1. Take a real lunch break – I am such an information junkie that I could spend my entire lunch break surfing the web and reading countless web sites but it leaves me disjointed and jumbled. I try to get out of the building, take a book of fiction, and just disengage for a while.

2. Listen to more music – instead of listening to news as I get ready for the day I listen to a CD, instead of listening to sports talk radio in the car I listen to my MP3 player. It really helps at the end of the day when I need that “cool down” period to move from work mode to family mode.

3. Keep the Sabbath – I try to get all of my “honey dos” and errands done on Saturday so that Sunday is open for worship, rest and time with family. We have to unplug from the “tyranny of the urgent” and just be for a time.

Has any of our discussion over the last three days given you some thoughts on what you will be intentionally eliminating from your life next week? Again, I will be going on a Sports Fast from Monday through Sunday. I would encourage you to pray about it and make it an activity that God is involved in from the very beginning. I would also caution you to be wary of choosing something that is too big and too difficult. If you have not had much experience with fasting you will want to start small and make it doable.

Eliminate to Illuminate

If I am not careful, my stack of books to be read can grow by the day. I have never met an interesting website that I didn’t want to subscribe to. If I enjoy a blog or writer I am never satisfied with reading just a few things by them, I have to read their entire body of work. If I find a workout or nutrition program interesting, I want to follow it to the letter even though half of what is being asked doesn’t apply to me or requires too much money or time. Call me obsessive compulsive, a nerd, or even crazy, but what it really comes down to is that I consistently and foolishly think that I can add infinitely more to my life and that somehow that is a good thing.

The truth is, the only effective way to change is by first eliminating all that is a distraction, a burden, or time waster. No one followed Jesus without sacrificing something, maybe even something that was good. Even if we have many Godly things in our lives or Church activities that fill our schedule, we may need to cut some of these things out of our lives so that we can make room for God in an intentional way.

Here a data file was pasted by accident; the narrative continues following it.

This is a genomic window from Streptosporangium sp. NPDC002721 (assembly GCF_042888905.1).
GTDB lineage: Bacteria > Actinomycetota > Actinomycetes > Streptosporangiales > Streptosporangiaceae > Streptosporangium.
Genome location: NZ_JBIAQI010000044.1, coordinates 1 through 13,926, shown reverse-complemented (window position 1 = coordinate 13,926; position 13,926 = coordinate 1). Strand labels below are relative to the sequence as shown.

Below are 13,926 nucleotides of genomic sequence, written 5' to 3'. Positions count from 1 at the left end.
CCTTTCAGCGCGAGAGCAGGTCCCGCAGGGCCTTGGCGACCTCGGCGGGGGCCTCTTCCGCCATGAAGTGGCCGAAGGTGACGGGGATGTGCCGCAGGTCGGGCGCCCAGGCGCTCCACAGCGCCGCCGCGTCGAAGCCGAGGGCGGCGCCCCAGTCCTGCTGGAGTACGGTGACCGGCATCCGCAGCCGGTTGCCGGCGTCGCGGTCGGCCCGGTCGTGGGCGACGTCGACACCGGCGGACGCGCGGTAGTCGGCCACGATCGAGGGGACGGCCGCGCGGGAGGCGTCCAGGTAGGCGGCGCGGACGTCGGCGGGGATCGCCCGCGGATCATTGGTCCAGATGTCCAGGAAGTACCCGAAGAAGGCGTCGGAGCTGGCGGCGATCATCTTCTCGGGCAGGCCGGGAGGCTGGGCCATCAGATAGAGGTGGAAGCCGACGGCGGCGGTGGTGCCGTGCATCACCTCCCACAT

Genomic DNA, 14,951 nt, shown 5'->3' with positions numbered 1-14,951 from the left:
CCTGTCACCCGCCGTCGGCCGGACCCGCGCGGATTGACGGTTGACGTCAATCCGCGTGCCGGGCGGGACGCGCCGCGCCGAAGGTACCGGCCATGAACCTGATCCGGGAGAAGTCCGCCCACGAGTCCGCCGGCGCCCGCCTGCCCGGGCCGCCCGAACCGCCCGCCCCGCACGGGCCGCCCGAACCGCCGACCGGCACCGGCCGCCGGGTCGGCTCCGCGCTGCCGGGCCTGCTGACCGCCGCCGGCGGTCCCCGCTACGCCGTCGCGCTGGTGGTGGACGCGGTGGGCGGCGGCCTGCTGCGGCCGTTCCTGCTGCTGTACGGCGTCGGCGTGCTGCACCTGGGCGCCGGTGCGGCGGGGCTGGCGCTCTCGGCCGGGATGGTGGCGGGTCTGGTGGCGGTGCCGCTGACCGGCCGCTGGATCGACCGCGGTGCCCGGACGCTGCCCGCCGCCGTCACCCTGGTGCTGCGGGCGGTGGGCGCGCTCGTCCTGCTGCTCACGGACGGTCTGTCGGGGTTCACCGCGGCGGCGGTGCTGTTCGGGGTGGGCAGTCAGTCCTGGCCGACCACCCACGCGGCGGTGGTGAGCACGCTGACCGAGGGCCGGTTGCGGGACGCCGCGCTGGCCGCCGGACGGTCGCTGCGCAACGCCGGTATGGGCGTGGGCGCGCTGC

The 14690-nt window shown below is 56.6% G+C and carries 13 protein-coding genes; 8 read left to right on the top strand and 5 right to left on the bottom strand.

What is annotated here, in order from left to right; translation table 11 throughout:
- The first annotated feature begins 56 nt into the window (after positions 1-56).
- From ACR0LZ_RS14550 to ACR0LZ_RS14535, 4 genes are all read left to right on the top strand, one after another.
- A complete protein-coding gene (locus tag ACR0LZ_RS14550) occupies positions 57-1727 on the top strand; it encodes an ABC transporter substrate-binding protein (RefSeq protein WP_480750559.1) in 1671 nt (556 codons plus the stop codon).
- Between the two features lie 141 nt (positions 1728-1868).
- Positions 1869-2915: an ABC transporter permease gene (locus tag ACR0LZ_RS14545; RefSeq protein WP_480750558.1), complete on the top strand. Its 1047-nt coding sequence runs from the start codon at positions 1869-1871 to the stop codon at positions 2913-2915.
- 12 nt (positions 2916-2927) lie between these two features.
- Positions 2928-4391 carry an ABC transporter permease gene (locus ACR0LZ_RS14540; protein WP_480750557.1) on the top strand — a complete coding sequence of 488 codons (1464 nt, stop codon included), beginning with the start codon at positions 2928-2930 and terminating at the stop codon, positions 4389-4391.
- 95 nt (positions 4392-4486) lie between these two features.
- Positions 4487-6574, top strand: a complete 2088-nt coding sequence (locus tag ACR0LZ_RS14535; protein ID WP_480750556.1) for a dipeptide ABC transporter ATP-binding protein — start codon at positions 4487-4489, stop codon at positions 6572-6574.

Over the last few years, I have stopped following every sport that showed up on Sports Center and streamlined the teams and events that I will let myself get fanatical about. I have tried to keep the list of books that I am reading at one time down to two so that I can take notes and fully consider what I am reading. I have stopped checking email obsessively and have become okay with emails gathering in my inbox or going unanswered. I no longer feel the need to read a magazine from cover to cover. I have been known to take whole months and devote them to one area of interest or activity instead of being thinned out by trying to keep up with multiple interests.

I mention all of this to possibly help you realize that if you have visions of including more prayer in your life, or reading through entire chapters of the Bible, or being more consistent with your Spiritual Enrichment Workout, you are going to have to eliminate something that you currently do. Piling on things to your already busy schedule cannot be sustained and will only lead to frustration and guilt.

So I would like to propose an exercise to be done starting next Monday and lasting one week. For this activity, I will be going on a Sports Fast where I will not read about or watch sports for one week. I will instead, try to use any extra time or mental storage space for meditating on God, spending time with my family, or praying and reading scripture. Your biggest distraction may not be sports. It may be political talk shows, or Facebook, or reality TV, or People magazine, or iPhone apps. Whatever it is that is teetering on becoming an obsession with you and it is getting in the way of  what is truly important you must eliminate it for one week.

My posts for this week will talk more about fasting and will be designed to prepare us for our upcoming Week of Elimination.